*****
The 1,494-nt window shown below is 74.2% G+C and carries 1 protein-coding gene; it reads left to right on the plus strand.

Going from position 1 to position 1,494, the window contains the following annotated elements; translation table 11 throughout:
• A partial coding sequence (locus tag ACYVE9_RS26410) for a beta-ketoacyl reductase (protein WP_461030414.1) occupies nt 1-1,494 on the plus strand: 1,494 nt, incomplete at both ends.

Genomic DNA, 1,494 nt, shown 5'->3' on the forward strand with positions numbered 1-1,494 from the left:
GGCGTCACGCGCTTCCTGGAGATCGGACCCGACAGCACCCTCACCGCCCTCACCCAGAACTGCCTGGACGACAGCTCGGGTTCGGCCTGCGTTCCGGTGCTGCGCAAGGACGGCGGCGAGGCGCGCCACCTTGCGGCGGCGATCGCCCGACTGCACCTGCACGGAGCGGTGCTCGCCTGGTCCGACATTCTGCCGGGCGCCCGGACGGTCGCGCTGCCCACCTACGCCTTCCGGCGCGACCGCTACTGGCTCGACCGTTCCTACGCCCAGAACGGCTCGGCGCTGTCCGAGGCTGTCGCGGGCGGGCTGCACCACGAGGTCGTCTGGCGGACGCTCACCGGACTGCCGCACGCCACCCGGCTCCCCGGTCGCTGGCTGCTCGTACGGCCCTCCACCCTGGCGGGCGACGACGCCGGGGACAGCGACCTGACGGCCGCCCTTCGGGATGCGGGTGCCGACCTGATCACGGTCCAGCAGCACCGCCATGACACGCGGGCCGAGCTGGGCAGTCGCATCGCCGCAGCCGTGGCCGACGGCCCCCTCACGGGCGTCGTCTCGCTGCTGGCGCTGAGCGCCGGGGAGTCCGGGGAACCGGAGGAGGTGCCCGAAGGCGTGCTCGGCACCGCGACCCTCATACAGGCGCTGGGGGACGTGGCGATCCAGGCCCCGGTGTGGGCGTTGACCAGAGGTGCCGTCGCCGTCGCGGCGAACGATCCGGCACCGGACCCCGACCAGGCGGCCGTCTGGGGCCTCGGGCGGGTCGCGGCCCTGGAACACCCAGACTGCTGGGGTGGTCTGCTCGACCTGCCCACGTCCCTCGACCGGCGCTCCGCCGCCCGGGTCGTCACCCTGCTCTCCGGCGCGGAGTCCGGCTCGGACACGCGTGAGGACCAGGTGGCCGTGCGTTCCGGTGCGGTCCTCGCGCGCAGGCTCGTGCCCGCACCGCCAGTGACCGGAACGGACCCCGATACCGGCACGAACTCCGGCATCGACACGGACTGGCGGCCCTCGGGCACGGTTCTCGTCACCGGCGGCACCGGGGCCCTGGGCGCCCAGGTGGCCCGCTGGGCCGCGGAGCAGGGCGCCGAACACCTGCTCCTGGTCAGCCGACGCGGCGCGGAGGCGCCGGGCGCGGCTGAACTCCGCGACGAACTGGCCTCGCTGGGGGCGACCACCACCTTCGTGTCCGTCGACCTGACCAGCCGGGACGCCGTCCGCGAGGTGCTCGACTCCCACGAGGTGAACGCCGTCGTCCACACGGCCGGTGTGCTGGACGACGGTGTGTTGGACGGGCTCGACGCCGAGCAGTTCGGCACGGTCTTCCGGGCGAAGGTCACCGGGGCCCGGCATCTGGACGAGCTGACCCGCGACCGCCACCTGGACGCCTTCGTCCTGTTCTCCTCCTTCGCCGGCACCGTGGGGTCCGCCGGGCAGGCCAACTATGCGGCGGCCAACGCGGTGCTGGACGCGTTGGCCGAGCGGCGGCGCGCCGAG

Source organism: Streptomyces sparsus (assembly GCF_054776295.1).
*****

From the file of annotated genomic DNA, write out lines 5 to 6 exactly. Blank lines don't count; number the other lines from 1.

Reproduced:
GGCGTCACGCGCTTCCTGGAGATCGGACCCGACAGCACCCTCACCGCCCTCACCCAGAACTGCCTGGACGACAGCTCGGGTTCGGCCTGCGTTCCGGTGCTGCGCAAGGACGGCGGCGAGGCGCGCCACCTTGCGGCGGCGATCGCCCGACTGCACCTGCACGGAGCGGTGCTCGCCTGGTCCGACATTCTGCCGGGCGCCCGGACGGTCGCGCTGCCCACCTACGCCTTCCGGCGCGACCGCTACTGGCTCGACCGTTCCTACGCCCAGAACGGCTCGGCGCTGTCCGAGGCTGTCGCGGGCGGGCTGCACCACGAGGTCGTCTGGCGGACGCTCACCGGACTGCCGCACGCCACCCGGCTCCCCGGTCGCTGGCTGCTCGTACGGCCCTCCACCCTGGCGGGCGACGACGCCGGGGACAGCGACCTGACGGCCGCCCTTCGGGATGCGGGTGCCGACCTGATCACGGTCCAGCAGCACCGCCATGACACGCGGGCCGAGCTGGGCAGTCGCATCGCCGCAGCCGTGGCCGACGGCCCCCTCACGGGCGTCGTCTCGCTGCTGGCGCTGAGCGCCGGGGAGTCCGGGGAACCGGAGGAGGTGCCCGAAGGCGTGCTCGGCACCGCGACCCTCATACAGGCGCTGGGGGACGTGGCGATCCAGGCCCCGGTGTGGGCGTTGACCAGAGGTGCCGTCGCCGTCGCGGCGAACGATCCGGCACCGGACCCCGACCAGGCGGCCGTCTGGGGCCTCGGGCGGGTCGCGGCCCTGGAACACCCAGACTGCTGGGGTGGTCTGCTCGACCTGCCCACGTCCCTCGACCGGCGCTCCGCCGCCCGGGTCGTCACCCTGCTCTCCGGCGCGGAGTCCGGCTCGGACACGCGTGAGGACCAGGTGGCCGTGCGTTCCGGTGCGGTCCTCGCGCGCAGGCTCGTGCCCGCACCGCCAGTGACCGGAACGGACCCCGATACCGGCACGAACTCCGGCATCGACACGGACTGGCGGCCCTCGGGCACGGTTCTCGTCACCGGCGGCACCGGGGCCCTGGGCGCCCAGGTGGCCCGCTGGGCCGCGGAGCAGGGCGCCGAACACCTGCTCCTGGTCAGCCGACGCGGCGCGGAGGCGCCGGGCGCGGCTGAACTCCGCGACGAACTGGCCTCGCTGGGGGCGACCACCACCTTCGTGTCCGTCGACCTGACCAGCCGGGACGCCGTCCGCGAGGTGCTCGACTCCCACGAGGTGAACGCCGTCGTCCACACGGCCGGTGTGCTGGACGACGGTGTGTTGGACGGGCTCGACGCCGAGCAGTTCGGCACGGTCTTCCGGGCGAAGGTCACCGGGGCCCGGCATCTGGACGAGCTGACCCGCGACCGCCACCTGGACGCCTTCGTCCTGTTCTCCTCCTTCGCCGGCACCGTGGGGTCCGCCGGGCAGGCCAACTATGCGGCGGCCAACGCGGTGCTGGACGCGTTGGCCGAGCGGCGGCGCGCCGAG

Source organism: Streptomyces sparsus (assembly GCF_054776295.1).